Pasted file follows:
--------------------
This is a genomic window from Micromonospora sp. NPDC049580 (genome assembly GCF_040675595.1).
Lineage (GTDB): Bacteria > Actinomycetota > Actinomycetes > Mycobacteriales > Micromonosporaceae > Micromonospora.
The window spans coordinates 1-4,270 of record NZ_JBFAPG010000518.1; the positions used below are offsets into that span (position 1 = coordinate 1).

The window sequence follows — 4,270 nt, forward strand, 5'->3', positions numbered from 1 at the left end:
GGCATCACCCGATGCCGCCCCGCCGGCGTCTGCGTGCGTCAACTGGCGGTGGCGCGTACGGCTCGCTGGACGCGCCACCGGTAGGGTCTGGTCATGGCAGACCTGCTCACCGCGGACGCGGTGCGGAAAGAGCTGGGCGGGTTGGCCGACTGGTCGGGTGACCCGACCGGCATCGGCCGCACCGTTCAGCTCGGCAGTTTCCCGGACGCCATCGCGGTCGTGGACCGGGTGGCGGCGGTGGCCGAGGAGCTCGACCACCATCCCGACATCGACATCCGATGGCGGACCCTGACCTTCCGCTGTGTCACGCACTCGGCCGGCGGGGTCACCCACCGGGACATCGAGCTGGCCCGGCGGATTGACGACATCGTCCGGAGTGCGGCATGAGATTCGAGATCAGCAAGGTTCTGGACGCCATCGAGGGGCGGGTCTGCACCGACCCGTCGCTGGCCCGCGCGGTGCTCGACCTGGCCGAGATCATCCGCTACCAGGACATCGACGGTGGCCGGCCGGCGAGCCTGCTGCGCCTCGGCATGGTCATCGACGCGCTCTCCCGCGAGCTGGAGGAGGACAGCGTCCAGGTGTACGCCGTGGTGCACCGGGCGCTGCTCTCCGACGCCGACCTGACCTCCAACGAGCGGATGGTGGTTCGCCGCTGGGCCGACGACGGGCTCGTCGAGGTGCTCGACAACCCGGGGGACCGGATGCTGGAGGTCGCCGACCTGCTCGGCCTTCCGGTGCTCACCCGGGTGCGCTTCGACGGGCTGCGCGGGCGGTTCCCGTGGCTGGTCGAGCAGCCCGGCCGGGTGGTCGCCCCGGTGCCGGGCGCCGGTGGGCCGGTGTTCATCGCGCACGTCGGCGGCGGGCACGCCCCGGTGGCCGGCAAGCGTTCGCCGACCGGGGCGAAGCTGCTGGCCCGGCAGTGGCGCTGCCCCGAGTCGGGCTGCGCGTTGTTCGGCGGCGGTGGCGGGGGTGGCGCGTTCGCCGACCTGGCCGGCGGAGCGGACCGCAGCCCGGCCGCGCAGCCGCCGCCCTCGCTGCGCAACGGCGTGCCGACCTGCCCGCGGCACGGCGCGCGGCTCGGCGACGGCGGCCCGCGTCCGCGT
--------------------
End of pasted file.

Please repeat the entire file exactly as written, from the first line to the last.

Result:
This is a genomic window from Micromonospora sp. NPDC049580 (genome assembly GCF_040675595.1).
Lineage (GTDB): Bacteria > Actinomycetota > Actinomycetes > Mycobacteriales > Micromonosporaceae > Micromonospora.
The window spans coordinates 1-4,270 of record NZ_JBFAPG010000518.1; the positions used below are offsets into that span (position 1 = coordinate 1).

The window sequence follows — 4,270 nt, forward strand, 5'->3', positions numbered from 1 at the left end:
GGCATCACCCGATGCCGCCCCGCCGGCGTCTGCGTGCGTCAACTGGCGGTGGCGCGTACGGCTCGCTGGACGCGCCACCGGTAGGGTCTGGTCATGGCAGACCTGCTCACCGCGGACGCGGTGCGGAAAGAGCTGGGCGGGTTGGCCGACTGGTCGGGTGACCCGACCGGCATCGGCCGCACCGTTCAGCTCGGCAGTTTCCCGGACGCCATCGCGGTCGTGGACCGGGTGGCGGCGGTGGCCGAGGAGCTCGACCACCATCCCGACATCGACATCCGATGGCGGACCCTGACCTTCCGCTGTGTCACGCACTCGGCCGGCGGGGTCACCCACCGGGACATCGAGCTGGCCCGGCGGATTGACGACATCGTCCGGAGTGCGGCATGAGATTCGAGATCAGCAAGGTTCTGGACGCCATCGAGGGGCGGGTCTGCACCGACCCGTCGCTGGCCCGCGCGGTGCTCGACCTGGCCGAGATCATCCGCTACCAGGACATCGACGGTGGCCGGCCGGCGAGCCTGCTGCGCCTCGGCATGGTCATCGACGCGCTCTCCCGCGAGCTGGAGGAGGACAGCGTCCAGGTGTACGCCGTGGTGCACCGGGCGCTGCTCTCCGACGCCGACCTGACCTCCAACGAGCGGATGGTGGTTCGCCGCTGGGCCGACGACGGGCTCGTCGAGGTGCTCGACAACCCGGGGGACCGGATGCTGGAGGTCGCCGACCTGCTCGGCCTTCCGGTGCTCACCCGGGTGCGCTTCGACGGGCTGCGCGGGCGGTTCCCGTGGCTGGTCGAGCAGCCCGGCCGGGTGGTCGCCCCGGTGCCGGGCGCCGGTGGGCCGGTGTTCATCGCGCACGTCGGCGGCGGGCACGCCCCGGTGGCCGGCAAGCGTTCGCCGACCGGGGCGAAGCTGCTGGCCCGGCAGTGGCGCTGCCCCGAGTCGGGCTGCGCGTTGTTCGGCGGCGGTGGCGGGGGTGGCGCGTTCGCCGACCTGGCCGGCGGAGCGGACCGCAGCCCGGCCGCGCAGCCGCCGCCCTCGCTGCGCAACGGCGTGCCGACCTGCCCGCGGCACGGCGCGCGGCTCGGCGACGGCGGCCCGCGTCCGCGT